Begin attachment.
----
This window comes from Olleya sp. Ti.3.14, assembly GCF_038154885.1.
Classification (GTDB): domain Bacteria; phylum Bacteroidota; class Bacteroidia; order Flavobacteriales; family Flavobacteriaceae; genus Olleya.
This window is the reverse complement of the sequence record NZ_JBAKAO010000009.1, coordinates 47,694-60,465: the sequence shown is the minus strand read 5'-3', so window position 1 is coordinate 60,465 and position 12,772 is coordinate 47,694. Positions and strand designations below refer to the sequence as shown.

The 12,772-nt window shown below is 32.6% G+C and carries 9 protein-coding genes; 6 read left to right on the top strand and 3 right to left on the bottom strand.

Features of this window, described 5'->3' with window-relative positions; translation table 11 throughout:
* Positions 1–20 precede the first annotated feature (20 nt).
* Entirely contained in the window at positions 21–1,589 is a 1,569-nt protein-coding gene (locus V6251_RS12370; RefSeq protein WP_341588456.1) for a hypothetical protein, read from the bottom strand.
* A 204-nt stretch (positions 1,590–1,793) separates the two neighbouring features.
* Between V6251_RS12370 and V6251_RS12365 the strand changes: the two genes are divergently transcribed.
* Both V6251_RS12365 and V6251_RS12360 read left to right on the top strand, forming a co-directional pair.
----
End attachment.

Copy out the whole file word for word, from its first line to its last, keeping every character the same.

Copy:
This window comes from Olleya sp. Ti.3.14, assembly GCF_038154885.1.
Classification (GTDB): domain Bacteria; phylum Bacteroidota; class Bacteroidia; order Flavobacteriales; family Flavobacteriaceae; genus Olleya.
This window is the reverse complement of the sequence record NZ_JBAKAO010000009.1, coordinates 47,694-60,465: the sequence shown is the minus strand read 5'-3', so window position 1 is coordinate 60,465 and position 12,772 is coordinate 47,694. Positions and strand designations below refer to the sequence as shown.

The 12,772-nt window shown below is 32.6% G+C and carries 9 protein-coding genes; 6 read left to right on the top strand and 3 right to left on the bottom strand.

Features of this window, described 5'->3' with window-relative positions; translation table 11 throughout:
* Positions 1–20 precede the first annotated feature (20 nt).
* Entirely contained in the window at positions 21–1,589 is a 1,569-nt protein-coding gene (locus V6251_RS12370; RefSeq protein WP_341588456.1) for a hypothetical protein, read from the bottom strand.
* A 204-nt stretch (positions 1,590–1,793) separates the two neighbouring features.
* Between V6251_RS12370 and V6251_RS12365 the strand changes: the two genes are divergently transcribed.
* Both V6251_RS12365 and V6251_RS12360 read left to right on the top strand, forming a co-directional pair.